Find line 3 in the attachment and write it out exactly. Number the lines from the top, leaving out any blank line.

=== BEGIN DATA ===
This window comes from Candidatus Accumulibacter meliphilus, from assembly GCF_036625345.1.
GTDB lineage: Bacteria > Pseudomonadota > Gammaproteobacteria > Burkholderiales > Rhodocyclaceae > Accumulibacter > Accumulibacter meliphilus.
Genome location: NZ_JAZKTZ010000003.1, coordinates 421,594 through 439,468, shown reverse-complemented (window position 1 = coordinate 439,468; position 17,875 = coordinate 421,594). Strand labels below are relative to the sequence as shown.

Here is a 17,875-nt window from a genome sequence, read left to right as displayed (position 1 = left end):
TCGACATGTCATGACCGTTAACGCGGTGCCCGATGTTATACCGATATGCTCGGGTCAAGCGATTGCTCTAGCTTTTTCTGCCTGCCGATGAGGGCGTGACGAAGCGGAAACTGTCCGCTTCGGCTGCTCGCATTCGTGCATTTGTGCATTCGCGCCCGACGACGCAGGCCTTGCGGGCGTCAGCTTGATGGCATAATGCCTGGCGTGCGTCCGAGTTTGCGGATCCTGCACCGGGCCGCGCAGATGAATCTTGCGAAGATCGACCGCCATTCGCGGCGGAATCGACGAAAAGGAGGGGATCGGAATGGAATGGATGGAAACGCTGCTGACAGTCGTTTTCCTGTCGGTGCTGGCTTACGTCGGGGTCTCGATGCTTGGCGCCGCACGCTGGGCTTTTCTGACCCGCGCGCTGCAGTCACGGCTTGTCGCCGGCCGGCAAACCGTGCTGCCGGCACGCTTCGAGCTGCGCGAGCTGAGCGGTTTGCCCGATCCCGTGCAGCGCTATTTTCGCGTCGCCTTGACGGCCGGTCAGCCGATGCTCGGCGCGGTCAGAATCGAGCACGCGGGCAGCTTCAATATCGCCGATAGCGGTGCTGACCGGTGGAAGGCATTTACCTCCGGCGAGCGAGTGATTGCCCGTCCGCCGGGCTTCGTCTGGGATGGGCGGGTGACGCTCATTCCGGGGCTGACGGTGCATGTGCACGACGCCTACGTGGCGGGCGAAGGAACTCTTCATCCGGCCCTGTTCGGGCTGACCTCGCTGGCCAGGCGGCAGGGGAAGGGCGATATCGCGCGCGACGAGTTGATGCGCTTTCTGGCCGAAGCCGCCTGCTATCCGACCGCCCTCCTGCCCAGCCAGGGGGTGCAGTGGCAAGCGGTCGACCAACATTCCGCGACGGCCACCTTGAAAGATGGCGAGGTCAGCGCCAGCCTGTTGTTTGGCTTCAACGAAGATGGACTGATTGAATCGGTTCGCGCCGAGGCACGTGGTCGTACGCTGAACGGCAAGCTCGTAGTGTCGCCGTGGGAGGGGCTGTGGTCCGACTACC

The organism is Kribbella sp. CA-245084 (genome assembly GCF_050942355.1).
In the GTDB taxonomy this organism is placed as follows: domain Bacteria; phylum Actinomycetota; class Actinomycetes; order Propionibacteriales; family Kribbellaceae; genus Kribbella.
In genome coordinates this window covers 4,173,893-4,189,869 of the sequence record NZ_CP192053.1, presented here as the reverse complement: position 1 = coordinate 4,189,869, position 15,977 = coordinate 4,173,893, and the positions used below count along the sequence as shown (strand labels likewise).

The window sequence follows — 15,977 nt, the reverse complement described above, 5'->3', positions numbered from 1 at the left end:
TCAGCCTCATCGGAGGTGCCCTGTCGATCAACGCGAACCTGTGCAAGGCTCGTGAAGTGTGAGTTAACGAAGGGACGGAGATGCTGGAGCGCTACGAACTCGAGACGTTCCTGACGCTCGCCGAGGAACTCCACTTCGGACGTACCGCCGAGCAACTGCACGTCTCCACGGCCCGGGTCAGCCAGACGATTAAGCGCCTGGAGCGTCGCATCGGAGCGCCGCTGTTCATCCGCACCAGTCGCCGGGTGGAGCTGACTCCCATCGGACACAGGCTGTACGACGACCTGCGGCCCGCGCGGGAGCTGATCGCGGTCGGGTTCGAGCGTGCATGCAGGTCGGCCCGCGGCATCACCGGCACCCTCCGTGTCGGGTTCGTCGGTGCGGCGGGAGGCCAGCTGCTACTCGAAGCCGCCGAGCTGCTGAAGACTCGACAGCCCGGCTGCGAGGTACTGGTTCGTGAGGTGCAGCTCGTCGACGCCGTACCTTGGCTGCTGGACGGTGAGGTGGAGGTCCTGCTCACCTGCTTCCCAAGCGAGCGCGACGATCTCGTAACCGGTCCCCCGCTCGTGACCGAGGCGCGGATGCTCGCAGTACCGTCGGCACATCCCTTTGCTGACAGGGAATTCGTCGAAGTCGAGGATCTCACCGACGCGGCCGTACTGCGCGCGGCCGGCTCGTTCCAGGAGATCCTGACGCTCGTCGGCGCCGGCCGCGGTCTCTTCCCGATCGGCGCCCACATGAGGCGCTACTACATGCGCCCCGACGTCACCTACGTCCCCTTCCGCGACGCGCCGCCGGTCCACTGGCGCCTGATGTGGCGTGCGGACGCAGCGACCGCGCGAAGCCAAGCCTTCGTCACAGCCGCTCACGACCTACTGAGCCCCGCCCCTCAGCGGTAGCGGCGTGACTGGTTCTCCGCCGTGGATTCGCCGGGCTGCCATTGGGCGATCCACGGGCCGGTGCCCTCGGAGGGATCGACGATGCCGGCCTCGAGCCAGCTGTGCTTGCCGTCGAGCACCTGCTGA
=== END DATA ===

Genome location: NZ_JAZKTZ010000003.1, coordinates 421,594 through 439,468, shown reverse-complemented (window position 1 = coordinate 439,468; position 17,875 = coordinate 421,594). Strand labels below are relative to the sequence as shown.